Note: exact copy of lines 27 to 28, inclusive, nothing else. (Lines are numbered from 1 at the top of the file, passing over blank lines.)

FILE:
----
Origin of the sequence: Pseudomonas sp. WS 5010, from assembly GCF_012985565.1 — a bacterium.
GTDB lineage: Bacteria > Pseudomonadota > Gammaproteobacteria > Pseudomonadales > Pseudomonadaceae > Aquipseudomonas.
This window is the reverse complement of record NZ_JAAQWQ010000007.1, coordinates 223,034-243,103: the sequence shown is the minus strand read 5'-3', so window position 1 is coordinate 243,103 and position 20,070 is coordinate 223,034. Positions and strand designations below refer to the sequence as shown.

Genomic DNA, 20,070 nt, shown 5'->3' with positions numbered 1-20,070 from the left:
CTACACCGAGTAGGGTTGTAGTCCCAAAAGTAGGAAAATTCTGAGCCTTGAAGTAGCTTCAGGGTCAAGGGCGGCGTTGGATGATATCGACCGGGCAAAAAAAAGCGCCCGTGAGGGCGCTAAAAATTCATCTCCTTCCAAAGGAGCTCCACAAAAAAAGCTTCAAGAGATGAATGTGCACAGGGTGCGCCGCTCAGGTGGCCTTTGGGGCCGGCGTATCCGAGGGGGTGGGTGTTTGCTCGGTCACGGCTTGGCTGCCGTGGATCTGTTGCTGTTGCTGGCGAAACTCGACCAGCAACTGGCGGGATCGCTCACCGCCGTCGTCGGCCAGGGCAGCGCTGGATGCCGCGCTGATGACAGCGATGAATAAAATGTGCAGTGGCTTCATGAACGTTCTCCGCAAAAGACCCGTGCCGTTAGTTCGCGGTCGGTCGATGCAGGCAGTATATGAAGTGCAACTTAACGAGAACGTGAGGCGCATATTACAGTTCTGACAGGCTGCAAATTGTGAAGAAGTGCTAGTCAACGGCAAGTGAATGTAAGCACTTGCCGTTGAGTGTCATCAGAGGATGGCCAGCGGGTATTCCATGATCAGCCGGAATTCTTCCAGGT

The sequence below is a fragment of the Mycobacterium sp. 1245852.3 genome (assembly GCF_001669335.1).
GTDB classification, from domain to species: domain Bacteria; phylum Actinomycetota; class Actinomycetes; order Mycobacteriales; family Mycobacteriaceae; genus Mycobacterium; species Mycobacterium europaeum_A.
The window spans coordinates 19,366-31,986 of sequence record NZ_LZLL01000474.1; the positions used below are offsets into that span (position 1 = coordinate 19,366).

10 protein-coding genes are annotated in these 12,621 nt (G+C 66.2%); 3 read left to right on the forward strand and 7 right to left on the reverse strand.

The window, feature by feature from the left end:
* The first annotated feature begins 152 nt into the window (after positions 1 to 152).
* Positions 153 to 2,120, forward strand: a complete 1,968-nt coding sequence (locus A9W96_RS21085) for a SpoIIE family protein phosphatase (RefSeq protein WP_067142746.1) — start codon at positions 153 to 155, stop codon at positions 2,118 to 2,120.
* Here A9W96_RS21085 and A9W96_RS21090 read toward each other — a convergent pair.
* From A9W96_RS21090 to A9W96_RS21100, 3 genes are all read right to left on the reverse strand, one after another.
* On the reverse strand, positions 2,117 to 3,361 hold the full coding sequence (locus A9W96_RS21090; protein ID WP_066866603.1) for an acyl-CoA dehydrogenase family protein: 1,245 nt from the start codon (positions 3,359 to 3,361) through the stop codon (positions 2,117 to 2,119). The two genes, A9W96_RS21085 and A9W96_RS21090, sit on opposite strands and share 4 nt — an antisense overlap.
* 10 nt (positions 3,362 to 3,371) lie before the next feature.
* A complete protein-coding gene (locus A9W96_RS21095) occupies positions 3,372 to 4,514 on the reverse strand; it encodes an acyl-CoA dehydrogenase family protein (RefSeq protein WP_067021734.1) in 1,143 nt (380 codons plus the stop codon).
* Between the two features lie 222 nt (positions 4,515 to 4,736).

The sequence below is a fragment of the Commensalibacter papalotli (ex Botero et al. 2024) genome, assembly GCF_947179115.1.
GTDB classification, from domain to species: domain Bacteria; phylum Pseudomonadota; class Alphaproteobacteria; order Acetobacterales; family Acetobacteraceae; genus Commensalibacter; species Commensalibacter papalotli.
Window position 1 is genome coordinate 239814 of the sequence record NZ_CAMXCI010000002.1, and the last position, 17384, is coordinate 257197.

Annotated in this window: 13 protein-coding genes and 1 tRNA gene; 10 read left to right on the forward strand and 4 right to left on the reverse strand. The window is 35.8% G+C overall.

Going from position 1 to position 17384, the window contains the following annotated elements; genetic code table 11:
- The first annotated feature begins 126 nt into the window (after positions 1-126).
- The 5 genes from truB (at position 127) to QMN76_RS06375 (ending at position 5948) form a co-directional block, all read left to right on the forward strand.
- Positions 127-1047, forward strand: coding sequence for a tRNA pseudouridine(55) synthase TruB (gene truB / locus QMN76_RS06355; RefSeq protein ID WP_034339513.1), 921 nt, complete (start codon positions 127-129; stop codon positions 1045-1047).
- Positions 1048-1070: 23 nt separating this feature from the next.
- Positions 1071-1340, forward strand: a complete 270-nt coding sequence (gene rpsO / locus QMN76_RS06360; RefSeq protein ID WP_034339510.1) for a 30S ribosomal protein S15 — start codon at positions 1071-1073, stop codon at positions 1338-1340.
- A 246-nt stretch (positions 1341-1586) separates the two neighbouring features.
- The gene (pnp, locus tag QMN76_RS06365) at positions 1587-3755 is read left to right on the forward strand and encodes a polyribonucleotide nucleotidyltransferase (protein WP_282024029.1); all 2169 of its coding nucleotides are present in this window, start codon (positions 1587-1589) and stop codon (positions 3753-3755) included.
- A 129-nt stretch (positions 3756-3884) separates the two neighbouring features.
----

- Positions 1048-1070: 23 nt separating this feature from the next.
- Positions 1071-1340, forward strand: a complete 270-nt coding sequence (gene rpsO / locus QMN76_RS06360; RefSeq protein ID WP_034339510.1) for a 30S ribosomal protein S15 — start codon at positions 1071-1073, stop codon at positions 1338-1340.